I think we have to be prepared for circumstances that do not involve plenty, let alone "post-scarcity," and that it will be some time before we can say that the possibility of exploitation is no longer one we need to guard against. That means confronting questions of valuation and property—hopefully with a deep understanding of the difficulties, which is why I tend to bring things back to the application of the theory of collective force—and establishing norms and forms that help us to protect one another. Some of those will be unmistakably "market" forms, but one of the fine things that past "market anarchist" experiments have given us is some examples of norms and institutions that have tendencies very different from the elements of capitalist markets.

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plasticspoon wrote

Is it "weaselly" to refuse to "pick a side" in a fight that I think misses the point pretty badly? Others can decide.

I don't think it is, after you explain it. I was trying to express that in the meanwhile it seemed that way to me and it made the sayer of those words seem disingenous.

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plasticspoon wrote

I struggled with reading both of these, they seemed quite alien. I will have to give it another try later.

It might be worthwhile to ask, what does prefiguration look like to mutualists (as distinct from non-market left-critique anarchists.

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humanispherian OP wrote

The real difficulty with the Proudhonian material is that there is a whole toolkit to master and anarchists haven't done much of that work over the years. The theory of collective force is the rationale behind "property is theft," a notion that presumably nearly all anarchists agree with, but even those of us who are pretty committed to this kind of anarchist analysis may still feel like beginners when it comes to translating its terms into, say, the terms used by anarchist communists.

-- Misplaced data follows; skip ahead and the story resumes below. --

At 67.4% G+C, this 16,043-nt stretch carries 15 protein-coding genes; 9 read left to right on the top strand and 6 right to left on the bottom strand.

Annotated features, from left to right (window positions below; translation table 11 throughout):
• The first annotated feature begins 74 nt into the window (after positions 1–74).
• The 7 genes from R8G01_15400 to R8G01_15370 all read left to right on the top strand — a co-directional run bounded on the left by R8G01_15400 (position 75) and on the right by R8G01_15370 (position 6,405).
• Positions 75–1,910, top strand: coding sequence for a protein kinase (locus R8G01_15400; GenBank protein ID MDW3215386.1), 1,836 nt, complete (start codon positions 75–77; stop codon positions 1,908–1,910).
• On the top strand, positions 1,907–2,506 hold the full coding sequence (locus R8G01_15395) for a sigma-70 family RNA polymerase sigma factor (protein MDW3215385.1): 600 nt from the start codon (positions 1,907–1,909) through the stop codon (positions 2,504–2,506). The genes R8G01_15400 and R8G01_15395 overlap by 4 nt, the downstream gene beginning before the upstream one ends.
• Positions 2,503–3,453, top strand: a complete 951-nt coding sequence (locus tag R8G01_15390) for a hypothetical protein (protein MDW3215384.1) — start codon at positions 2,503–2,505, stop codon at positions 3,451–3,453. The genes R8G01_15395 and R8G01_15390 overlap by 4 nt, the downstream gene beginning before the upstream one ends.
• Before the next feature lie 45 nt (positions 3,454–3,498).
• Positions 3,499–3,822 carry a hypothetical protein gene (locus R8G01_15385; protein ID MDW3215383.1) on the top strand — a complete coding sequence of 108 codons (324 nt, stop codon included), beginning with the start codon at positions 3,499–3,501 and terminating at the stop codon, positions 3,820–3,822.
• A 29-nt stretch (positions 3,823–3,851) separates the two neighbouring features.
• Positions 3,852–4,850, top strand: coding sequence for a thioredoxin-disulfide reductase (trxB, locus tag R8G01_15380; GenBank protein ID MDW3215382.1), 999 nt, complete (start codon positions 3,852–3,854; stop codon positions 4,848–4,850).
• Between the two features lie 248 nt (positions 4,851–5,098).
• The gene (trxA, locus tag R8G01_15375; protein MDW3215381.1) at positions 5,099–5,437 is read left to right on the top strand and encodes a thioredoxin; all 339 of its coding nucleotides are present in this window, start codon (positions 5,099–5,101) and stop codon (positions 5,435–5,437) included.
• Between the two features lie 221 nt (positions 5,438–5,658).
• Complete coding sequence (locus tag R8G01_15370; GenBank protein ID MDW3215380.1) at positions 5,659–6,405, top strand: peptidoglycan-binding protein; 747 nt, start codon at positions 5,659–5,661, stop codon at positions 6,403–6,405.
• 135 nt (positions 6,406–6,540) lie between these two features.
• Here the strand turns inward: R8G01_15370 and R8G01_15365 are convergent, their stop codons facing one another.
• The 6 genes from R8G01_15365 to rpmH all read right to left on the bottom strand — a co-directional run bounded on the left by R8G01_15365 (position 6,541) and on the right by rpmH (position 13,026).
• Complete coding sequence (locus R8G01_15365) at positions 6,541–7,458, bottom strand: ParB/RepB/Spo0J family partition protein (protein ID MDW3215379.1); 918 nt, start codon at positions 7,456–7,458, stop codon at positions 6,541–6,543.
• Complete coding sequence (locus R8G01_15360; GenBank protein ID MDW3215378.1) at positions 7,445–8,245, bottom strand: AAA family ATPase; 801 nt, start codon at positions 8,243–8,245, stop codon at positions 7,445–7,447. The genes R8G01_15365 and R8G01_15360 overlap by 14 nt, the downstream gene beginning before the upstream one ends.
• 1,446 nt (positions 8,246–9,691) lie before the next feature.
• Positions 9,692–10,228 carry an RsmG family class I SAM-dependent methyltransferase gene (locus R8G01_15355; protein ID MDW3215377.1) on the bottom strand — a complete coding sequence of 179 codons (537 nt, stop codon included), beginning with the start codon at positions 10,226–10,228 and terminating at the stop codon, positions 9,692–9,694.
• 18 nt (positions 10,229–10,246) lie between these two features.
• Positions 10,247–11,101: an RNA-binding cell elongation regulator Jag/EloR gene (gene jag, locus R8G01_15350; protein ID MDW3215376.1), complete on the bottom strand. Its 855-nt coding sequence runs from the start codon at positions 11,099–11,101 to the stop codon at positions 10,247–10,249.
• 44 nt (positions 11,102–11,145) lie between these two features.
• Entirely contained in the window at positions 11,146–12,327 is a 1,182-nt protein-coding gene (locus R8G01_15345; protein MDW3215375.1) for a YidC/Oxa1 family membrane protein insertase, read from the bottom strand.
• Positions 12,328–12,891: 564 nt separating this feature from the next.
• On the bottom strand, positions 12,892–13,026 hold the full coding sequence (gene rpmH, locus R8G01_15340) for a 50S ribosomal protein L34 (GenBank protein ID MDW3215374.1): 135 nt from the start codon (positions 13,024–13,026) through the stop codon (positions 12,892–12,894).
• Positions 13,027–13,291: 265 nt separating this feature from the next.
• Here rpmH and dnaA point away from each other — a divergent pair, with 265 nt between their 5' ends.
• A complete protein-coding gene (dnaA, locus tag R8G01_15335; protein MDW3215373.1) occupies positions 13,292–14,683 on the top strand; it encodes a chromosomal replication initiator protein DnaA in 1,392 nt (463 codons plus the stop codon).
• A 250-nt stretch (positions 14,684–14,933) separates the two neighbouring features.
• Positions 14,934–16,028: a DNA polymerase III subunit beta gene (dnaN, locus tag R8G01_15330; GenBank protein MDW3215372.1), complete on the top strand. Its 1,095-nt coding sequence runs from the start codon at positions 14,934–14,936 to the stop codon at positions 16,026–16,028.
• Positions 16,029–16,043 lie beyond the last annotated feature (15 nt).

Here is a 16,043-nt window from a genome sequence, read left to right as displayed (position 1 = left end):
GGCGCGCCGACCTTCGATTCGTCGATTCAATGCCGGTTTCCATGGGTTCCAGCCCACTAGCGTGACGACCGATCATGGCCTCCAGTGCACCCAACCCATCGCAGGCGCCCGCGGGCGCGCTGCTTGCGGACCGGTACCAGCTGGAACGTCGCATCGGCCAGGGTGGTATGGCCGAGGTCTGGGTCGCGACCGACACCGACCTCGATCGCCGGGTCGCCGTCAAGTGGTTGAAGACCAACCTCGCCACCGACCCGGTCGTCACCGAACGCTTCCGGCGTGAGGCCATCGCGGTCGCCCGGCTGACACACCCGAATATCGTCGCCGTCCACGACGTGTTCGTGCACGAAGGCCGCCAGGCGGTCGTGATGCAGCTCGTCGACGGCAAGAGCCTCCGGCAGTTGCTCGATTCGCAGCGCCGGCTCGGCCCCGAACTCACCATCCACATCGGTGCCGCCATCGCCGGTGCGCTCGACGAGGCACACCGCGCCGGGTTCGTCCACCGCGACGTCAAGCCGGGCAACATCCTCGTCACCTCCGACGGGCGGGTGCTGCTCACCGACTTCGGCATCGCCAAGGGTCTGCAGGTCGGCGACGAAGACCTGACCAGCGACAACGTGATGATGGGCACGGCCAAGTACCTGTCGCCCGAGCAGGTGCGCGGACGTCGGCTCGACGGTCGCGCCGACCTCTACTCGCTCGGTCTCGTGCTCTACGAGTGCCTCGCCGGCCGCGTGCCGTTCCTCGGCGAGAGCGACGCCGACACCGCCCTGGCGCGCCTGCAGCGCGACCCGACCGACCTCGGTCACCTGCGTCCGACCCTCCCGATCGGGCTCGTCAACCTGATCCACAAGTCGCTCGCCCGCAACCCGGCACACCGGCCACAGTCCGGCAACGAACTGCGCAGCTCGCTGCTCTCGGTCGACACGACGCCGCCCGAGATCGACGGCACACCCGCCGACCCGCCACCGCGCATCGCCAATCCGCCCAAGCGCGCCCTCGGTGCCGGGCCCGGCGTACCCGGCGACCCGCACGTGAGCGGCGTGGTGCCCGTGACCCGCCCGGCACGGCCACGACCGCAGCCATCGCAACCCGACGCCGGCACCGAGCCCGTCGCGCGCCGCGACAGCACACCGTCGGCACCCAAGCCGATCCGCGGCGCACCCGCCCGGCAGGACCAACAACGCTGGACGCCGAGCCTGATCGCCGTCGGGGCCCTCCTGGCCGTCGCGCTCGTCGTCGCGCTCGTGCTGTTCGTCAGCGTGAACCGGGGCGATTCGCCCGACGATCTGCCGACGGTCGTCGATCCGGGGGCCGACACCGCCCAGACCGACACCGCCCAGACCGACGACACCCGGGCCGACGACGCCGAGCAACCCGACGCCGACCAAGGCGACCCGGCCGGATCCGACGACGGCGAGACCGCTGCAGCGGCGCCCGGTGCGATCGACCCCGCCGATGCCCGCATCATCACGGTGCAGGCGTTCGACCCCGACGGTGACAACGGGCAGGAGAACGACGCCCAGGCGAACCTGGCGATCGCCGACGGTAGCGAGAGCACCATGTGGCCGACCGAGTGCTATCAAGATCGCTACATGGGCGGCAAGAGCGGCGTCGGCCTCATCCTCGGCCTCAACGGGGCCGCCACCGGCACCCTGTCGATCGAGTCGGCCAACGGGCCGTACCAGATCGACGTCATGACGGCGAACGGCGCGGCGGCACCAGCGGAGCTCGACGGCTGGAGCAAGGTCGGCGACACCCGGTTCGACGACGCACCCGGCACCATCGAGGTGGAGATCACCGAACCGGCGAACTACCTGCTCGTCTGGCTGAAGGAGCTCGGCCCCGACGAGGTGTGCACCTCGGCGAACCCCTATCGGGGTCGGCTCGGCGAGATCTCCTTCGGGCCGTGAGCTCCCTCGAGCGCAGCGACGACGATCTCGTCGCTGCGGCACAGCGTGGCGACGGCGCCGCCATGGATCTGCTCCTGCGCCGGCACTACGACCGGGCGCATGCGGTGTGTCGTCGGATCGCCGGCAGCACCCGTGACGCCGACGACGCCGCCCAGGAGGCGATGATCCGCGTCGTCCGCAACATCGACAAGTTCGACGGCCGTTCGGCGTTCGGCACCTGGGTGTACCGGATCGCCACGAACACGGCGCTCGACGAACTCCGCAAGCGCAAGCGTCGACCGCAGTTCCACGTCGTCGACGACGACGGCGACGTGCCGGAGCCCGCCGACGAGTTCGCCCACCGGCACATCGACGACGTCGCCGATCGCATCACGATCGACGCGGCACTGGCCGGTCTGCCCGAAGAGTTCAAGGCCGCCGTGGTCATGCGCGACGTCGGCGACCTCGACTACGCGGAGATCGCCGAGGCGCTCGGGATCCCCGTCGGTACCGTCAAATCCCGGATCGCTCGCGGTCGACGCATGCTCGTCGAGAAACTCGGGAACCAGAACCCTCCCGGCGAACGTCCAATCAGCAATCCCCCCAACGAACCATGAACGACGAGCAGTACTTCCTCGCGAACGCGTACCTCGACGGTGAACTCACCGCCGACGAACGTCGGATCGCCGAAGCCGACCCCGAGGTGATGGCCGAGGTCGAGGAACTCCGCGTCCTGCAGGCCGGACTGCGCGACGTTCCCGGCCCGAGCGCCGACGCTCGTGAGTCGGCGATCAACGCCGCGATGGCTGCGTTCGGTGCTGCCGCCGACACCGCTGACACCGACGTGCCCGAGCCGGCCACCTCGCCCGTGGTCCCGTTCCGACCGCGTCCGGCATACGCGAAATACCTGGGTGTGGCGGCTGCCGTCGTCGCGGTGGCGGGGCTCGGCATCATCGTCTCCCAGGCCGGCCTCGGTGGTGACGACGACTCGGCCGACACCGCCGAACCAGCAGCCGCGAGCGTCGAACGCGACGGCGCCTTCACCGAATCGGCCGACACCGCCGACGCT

I'm honestly still wrestling with what prefiguration can really mean for anarchists, given the rather fluid nature of what we might hope to prefigure. It's a question I've been wrestling with in my notebooks lately, but I can't claim to have come to any very firm conclusions.

(And apologies for the delay in responding. It's been a heck of a week.)

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Kinshavo wrote

About the prefiguration bit, I think this means for me being able to apply some of the anarchic conclusions in my daily life, more concrete in my relationships and it's dynamics. You are by far more theory conscious than me so probably you are in a more deeply quest for prefigurative anarchy.

I could be using this concept all wrong, but the first time I came with this was the foulcaltian biopolitics. For me relationships, friendships, parenting and pedagogy are the experimental ground for what I understand for prefiguration.

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humanispherian OP wrote

I think you're right in your understanding of prefiguration. I'm just at a funny place in my understanding of anarchism. "Constructing Anarchisms" is, for me, all about putting what I think I know to the test, so that I can perhaps talk a bit more confidently on the other side about some of these practical issues. A number of these questions suddenly have, for me, all sorts of new wrinkles to smooth out.